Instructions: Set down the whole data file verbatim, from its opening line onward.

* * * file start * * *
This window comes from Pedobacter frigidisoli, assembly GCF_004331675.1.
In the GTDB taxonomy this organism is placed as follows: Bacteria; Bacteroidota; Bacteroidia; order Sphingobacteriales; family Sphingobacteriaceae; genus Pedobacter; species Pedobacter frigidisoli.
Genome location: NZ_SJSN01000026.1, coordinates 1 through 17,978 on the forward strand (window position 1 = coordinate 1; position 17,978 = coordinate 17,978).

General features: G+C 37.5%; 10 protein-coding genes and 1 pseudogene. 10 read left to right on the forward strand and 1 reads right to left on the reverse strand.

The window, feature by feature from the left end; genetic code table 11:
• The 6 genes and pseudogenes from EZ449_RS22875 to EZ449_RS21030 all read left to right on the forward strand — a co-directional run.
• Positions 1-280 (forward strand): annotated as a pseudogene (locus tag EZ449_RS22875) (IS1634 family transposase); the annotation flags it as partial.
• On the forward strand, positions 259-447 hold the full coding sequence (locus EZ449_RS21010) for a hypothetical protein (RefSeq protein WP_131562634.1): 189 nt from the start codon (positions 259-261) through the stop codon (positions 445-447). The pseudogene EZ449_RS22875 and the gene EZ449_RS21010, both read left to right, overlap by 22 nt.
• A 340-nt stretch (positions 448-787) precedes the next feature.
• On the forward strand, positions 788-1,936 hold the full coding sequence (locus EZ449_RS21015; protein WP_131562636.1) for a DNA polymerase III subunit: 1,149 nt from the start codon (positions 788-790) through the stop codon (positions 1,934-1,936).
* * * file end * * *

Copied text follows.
This window comes from Pedobacter frigidisoli, assembly GCF_004331675.1.
In the GTDB taxonomy this organism is placed as follows: Bacteria; Bacteroidota; Bacteroidia; order Sphingobacteriales; family Sphingobacteriaceae; genus Pedobacter; species Pedobacter frigidisoli.
Genome location: NZ_SJSN01000026.1, coordinates 1 through 17,978 on the forward strand (window position 1 = coordinate 1; position 17,978 = coordinate 17,978).

General features: G+C 37.5%; 10 protein-coding genes and 1 pseudogene. 10 read left to right on the forward strand and 1 reads right to left on the reverse strand.

The window, feature by feature from the left end; genetic code table 11:
• The 6 genes and pseudogenes from EZ449_RS22875 to EZ449_RS21030 all read left to right on the forward strand — a co-directional run.
• Positions 1-280 (forward strand): annotated as a pseudogene (locus tag EZ449_RS22875) (IS1634 family transposase); the annotation flags it as partial.
• On the forward strand, positions 259-447 hold the full coding sequence (locus EZ449_RS21010) for a hypothetical protein (RefSeq protein WP_131562634.1): 189 nt from the start codon (positions 259-261) through the stop codon (positions 445-447). The pseudogene EZ449_RS22875 and the gene EZ449_RS21010, both read left to right, overlap by 22 nt.
• A 340-nt stretch (positions 448-787) precedes the next feature.
• On the forward strand, positions 788-1,936 hold the full coding sequence (locus EZ449_RS21015; protein WP_131562636.1) for a DNA polymerase III subunit: 1,149 nt from the start codon (positions 788-790) through the stop codon (positions 1,934-1,936).